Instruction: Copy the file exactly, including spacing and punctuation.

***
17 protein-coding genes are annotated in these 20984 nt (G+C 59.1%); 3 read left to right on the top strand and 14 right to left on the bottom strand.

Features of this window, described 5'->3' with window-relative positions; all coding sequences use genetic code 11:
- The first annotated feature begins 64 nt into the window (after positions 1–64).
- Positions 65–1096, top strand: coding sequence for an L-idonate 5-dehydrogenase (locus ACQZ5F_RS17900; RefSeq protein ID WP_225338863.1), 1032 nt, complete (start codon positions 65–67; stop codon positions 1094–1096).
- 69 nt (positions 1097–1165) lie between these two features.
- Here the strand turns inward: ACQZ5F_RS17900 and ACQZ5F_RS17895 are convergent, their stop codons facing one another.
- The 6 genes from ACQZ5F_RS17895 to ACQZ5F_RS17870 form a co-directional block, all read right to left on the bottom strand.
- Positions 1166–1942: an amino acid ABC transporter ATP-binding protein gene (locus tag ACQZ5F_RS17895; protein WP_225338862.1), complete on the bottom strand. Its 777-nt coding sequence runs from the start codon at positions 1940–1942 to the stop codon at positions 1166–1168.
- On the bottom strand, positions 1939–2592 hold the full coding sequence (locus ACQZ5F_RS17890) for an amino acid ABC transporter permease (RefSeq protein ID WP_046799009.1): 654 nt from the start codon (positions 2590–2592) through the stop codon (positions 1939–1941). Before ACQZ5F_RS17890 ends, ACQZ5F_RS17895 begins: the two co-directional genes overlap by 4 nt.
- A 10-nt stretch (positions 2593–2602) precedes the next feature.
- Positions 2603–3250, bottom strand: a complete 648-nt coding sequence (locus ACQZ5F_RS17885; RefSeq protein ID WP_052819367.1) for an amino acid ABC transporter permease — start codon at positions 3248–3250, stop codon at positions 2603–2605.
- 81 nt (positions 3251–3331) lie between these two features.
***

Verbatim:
17 protein-coding genes are annotated in these 20984 nt (G+C 59.1%); 3 read left to right on the top strand and 14 right to left on the bottom strand.

Features of this window, described 5'->3' with window-relative positions; all coding sequences use genetic code 11:
- The first annotated feature begins 64 nt into the window (after positions 1–64).
- Positions 65–1096, top strand: coding sequence for an L-idonate 5-dehydrogenase (locus ACQZ5F_RS17900; RefSeq protein ID WP_225338863.1), 1032 nt, complete (start codon positions 65–67; stop codon positions 1094–1096).
- 69 nt (positions 1097–1165) lie between these two features.
- Here the strand turns inward: ACQZ5F_RS17900 and ACQZ5F_RS17895 are convergent, their stop codons facing one another.
- The 6 genes from ACQZ5F_RS17895 to ACQZ5F_RS17870 form a co-directional block, all read right to left on the bottom strand.
- Positions 1166–1942: an amino acid ABC transporter ATP-binding protein gene (locus tag ACQZ5F_RS17895; protein WP_225338862.1), complete on the bottom strand. Its 777-nt coding sequence runs from the start codon at positions 1940–1942 to the stop codon at positions 1166–1168.
- On the bottom strand, positions 1939–2592 hold the full coding sequence (locus ACQZ5F_RS17890) for an amino acid ABC transporter permease (RefSeq protein ID WP_046799009.1): 654 nt from the start codon (positions 2590–2592) through the stop codon (positions 1939–1941). Before ACQZ5F_RS17890 ends, ACQZ5F_RS17895 begins: the two co-directional genes overlap by 4 nt.
- A 10-nt stretch (positions 2593–2602) precedes the next feature.
- Positions 2603–3250, bottom strand: a complete 648-nt coding sequence (locus ACQZ5F_RS17885; RefSeq protein ID WP_052819367.1) for an amino acid ABC transporter permease — start codon at positions 3248–3250, stop codon at positions 2603–2605.
- 81 nt (positions 3251–3331) lie between these two features.